Four Reasons to Try Ashwagandha for Thyroid Support : Renegade Health Exclusive Article

Monday May 16 | BY |
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don't need thyroid support hereI’m guessing you probably wouldn’t need ashwagandha or thyroid support if this were your backyard.

Ashwagandha is a funny name…

Liz in our office can never pronounce it.

I couldn’t either until I learned more about it as well.

I’m not great at spelling things out phonetically, but let me give it a try here…


Say it a couple of times fast, it will grow on you and hopefully roll off your tongue.

Anyway, anyone who wants to take care of their thyroid (which means most women over 35) should know what this powerful herb is and why it would be worth their while to experiment with it.

Ashwagandha is an herb used traditionally in Ayurvedic practice. It grows in the dryer regions of India, Africa and the Mediterranean. Its Latin name – if you’re into that geeky stuff – is Withania Somnifera.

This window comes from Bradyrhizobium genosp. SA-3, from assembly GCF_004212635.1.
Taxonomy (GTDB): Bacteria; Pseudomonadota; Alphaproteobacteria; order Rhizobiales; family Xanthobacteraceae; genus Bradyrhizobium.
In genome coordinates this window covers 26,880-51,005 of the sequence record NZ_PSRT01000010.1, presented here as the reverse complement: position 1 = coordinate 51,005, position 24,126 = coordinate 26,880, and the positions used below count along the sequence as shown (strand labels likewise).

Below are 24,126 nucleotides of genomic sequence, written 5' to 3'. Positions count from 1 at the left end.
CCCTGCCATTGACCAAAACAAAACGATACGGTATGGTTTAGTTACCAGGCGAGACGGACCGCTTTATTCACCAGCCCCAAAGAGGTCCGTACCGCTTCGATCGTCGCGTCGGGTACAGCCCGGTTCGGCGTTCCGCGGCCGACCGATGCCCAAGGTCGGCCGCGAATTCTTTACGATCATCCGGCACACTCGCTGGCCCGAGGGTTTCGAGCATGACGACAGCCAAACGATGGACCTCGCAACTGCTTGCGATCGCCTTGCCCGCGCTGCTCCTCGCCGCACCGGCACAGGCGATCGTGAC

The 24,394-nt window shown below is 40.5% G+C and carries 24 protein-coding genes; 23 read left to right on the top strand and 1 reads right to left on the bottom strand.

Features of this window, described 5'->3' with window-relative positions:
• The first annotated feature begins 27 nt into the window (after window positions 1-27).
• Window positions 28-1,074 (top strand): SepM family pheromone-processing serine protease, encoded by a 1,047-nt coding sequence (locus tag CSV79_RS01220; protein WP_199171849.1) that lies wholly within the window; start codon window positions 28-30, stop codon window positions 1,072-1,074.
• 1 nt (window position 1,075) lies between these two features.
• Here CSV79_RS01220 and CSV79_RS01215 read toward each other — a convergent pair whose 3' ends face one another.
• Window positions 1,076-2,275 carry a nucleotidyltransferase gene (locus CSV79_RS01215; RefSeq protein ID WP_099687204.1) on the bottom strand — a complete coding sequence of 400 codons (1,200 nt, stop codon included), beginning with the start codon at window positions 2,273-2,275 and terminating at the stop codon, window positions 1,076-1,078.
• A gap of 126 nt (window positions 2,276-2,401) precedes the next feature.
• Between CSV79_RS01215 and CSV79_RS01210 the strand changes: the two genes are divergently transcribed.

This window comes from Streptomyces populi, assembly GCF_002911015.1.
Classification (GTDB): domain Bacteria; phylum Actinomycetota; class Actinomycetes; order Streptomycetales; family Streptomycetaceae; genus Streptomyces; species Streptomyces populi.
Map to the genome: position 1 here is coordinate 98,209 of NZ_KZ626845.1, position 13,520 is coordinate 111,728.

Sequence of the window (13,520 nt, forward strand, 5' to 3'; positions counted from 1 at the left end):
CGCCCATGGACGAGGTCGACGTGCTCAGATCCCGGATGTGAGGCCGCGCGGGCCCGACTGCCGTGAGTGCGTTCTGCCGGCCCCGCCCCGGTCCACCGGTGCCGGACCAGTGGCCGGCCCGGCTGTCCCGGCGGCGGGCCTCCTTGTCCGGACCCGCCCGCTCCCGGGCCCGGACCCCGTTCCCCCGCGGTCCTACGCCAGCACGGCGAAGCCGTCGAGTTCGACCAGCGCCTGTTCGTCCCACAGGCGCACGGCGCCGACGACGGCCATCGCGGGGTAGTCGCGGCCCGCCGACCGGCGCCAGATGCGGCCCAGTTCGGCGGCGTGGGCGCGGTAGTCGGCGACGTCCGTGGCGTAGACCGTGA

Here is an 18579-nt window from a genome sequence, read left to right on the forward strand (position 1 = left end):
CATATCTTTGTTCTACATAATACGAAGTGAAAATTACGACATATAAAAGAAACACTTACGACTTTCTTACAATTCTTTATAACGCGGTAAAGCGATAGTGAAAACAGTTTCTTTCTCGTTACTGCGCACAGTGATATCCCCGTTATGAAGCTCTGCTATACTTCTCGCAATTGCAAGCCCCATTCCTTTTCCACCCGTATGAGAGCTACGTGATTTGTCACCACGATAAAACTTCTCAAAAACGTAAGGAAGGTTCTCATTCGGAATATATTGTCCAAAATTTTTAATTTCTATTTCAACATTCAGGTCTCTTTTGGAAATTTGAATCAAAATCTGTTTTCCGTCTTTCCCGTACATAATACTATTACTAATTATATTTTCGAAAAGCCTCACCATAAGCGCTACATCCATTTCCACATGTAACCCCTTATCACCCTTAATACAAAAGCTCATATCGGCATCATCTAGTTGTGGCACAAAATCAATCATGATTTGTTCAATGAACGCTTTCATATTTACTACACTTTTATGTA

What I think is cooler is that I’ve heard in Sanskrit ashwagandha means “horse-like smell.” But don’t worry, if you take it you won’t smell like a sweaty horse, I promise.

(If anyone who knows Sanskrit can confirm that, I would appreciate it. I’ve found many sources online to confirm what I learned a while back, but am always skeptical of my online searches!)

So enough about what the herb IS, let me tell you what it can DO for you…

Here are the four reasons why you may want to try ashwagandha for thyroid support:

1. It works with your body, not against it.

One of my favorite categories of herbs are the adaptogens.

Adaptogens have stolen my heart because they’re potent (as long as you get good quality), multidimensional, and effective. They’re also – generally – tonic herbs, meaning you can take them regularly.